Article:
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Did you know most Americans don’t have enough money for a 1000 dollar emergency? Consider saving an emergency fund today.
Are you wondering how to manage money? Not to worry! In this guide, we’ll go over how to create a weekly budget spreadsheet.
Want to learn more? Keep reading to find out
1. What’s Your Income After Taxes?
Your first step when preparing a budget is to find out how much money you make a month. Subtract deductions when you create a budget spreadsheet.
Your take-home pay’s called net income. Use your net income when you create your budget.
2. What Are Your Financial Goals?
Before you organize all the information, you’ll want to write a list of financial goals. Identify your priorities before you create your budget spreadsheet.
Think about the broad financial goals you have for your future. In the future, do you hope to buy a new home or go on a fantastic trip someday?
Write down your short and long term goals. Short term goals should take around a year to complete. Long term goals could include things like saving for further education or retirement.
Identify small, achievable goals as well. You could save money over a couple of weeks to buy a new winter jacket or tires for your vehicle.
Having a goal will help you stay motivated to save money. Treat saving like a mandatory expense. Set aside your money like you would for rent or electricity.
3. Track Your Spending
With your spreadsheet, you will want to categorize and track your spending. At the end of every week, you’ll know where you need to adjust things.
You can identify what areas you overspend and what’s the easiest spot to cut back on. List your fixed expenses. Fixed expenses will include your car payment, mortgage or rent, and utilities.
Don’t forget to list your variable costs. These expenses will change each month. Variable expenses will include things like entertainment, gas, and groceries. You may find some areas you can cut back on.
Use bank and credit card statements to help categorize your expenses each month. Another way to track your spending is to write down everything you buy each day.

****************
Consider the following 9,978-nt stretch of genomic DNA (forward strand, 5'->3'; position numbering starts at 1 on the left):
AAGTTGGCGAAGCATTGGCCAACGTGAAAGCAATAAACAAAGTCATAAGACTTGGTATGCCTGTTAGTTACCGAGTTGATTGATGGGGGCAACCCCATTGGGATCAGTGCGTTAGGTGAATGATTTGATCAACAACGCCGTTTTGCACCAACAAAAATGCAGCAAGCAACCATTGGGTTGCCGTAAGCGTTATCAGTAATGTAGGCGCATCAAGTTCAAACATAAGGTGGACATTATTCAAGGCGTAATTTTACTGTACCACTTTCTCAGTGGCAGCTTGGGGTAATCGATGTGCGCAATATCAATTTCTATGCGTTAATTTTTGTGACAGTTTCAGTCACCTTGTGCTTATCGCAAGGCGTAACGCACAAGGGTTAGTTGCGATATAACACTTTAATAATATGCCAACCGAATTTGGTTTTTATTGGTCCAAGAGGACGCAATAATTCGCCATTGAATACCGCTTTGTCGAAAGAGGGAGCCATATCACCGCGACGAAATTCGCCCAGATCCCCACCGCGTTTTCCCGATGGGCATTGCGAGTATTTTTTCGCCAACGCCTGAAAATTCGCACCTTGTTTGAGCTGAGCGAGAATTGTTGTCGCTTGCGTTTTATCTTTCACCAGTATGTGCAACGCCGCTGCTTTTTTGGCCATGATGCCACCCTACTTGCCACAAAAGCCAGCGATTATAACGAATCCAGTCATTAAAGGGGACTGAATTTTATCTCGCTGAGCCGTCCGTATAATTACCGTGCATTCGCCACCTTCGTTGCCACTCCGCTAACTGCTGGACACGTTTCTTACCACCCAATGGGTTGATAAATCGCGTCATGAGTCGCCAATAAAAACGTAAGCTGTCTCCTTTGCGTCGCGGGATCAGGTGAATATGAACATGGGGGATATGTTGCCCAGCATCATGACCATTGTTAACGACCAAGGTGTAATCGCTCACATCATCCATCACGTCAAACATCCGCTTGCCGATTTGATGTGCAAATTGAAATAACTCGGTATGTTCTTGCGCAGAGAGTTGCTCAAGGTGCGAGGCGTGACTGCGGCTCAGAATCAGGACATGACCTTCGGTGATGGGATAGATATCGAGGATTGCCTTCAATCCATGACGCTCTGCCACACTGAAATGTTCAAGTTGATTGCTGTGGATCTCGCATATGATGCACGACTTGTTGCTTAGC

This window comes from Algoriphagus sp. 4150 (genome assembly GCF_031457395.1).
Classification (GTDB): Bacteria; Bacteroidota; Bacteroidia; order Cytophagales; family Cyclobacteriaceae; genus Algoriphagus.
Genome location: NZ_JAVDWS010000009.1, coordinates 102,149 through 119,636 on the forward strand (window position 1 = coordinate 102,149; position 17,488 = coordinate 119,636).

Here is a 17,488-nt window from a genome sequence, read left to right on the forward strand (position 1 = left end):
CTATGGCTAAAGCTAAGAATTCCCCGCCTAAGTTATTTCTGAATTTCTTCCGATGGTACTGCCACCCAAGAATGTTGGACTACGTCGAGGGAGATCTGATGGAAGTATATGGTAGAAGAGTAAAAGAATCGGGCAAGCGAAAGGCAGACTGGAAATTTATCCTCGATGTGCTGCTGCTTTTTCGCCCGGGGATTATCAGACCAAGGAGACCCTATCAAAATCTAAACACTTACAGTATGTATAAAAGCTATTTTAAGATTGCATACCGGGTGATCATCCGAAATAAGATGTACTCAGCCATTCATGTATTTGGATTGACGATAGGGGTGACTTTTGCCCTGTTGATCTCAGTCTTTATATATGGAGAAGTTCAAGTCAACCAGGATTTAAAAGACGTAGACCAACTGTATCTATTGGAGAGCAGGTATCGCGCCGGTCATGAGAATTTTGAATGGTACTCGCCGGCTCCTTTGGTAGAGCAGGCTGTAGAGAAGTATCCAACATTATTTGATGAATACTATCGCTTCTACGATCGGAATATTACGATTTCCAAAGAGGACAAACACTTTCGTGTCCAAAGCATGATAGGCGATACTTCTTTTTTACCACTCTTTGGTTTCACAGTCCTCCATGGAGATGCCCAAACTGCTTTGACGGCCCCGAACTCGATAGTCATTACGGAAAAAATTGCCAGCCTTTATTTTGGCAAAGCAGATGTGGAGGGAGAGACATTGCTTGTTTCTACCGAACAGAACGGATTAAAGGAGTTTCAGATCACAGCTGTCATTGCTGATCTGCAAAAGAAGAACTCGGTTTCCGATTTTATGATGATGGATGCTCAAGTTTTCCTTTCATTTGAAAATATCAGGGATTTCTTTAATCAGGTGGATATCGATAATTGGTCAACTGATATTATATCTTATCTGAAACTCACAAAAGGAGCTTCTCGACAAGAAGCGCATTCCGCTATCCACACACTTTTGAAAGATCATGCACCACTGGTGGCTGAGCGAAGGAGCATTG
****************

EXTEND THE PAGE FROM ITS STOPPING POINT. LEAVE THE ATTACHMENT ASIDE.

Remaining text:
You can record this on your smartphone, a notebook, or an app. Transfer the information into your budget spreadsheet.
4. Write Down Your Plan
Use your fixed and variable expenses to understand how much you’ll spend in the next few months.
You can predict how much you have to budget for based on your fixed expenses. Use past spending habits to predict your variable expenses.
Break down your expenses further to things you want versus what you need. If you drive every day to work, you will need to pay for gas and car upgrades.
A music or audiobook subscription isn’t a need but a want. Knowing the differences will help when you need to begin to adjust your budget.
Create your plan on Google Drive so you can access it on your smartphone or laptop.
5. Change Your Habits
After you have completed these things, you have the information to fill your budget. You know what you spend and receive as income each month. Now, you can find out what money you have leftover and areas you could cut back on.
The money you save can go into your savings or pay off debt. Consider the items that you want. Can you start reducing your trips to the movies or local cafes?
Adjust the numbers to see how much money you can free up. Consider your spending on need-based items. Could you get a cheaper cellphone or internet plan?
If the numbers still don’t add up, you can adjust fixed expenses. It will be challenging to adjust your fixed expenses, but see what you can shift around.
Planning to buy your first home is a great motivator to move into a smaller apartment. Save more for your down payment when you spend less on your current living situation.
6. Check Your Budget Often
You’ll want to review your budget once a week. This way, you can make sure you’re staying on track. Make adjustments throughout the month if you need to stay on track.
When you decide on an estimate for your expenses, you can prevent overspending. You can also identify any problematic spending patterns that hit throughout the month.
Take time each day to write down your expenses. You will spend less then if you wait till the end of the month to record the costs.
If you’re having a hard time with your budget, try the envelope system. Divide your cash into different envelopes for the different categories. When your envelope is empty, stop spending in that area.
7. Helpful Saving Tips
Once you have your budget made up, you will need to work on saving and spending habits. How do you get paid? If you work on commission, try to save a lot to cover slower periods.
You might have cash flow issues if you get paid once a month. Divide that lump sum into weeks. Keep the cash you plan to spend and put the rest in a savings account.
Do you overspend in certain areas? Change your spending up, so you only have cash. You can cut down on expensive brands or look for discounts.
Shop at the grocery store later in the day to score discounted food items. Consider taking a financial literacy course to learn more about saving.
Now You Know How to Create a Weekly Budget Spreadsheet
We hope you found this guide on how to manage money helpful. Take the time to fill out your weekly budget spreadsheet.
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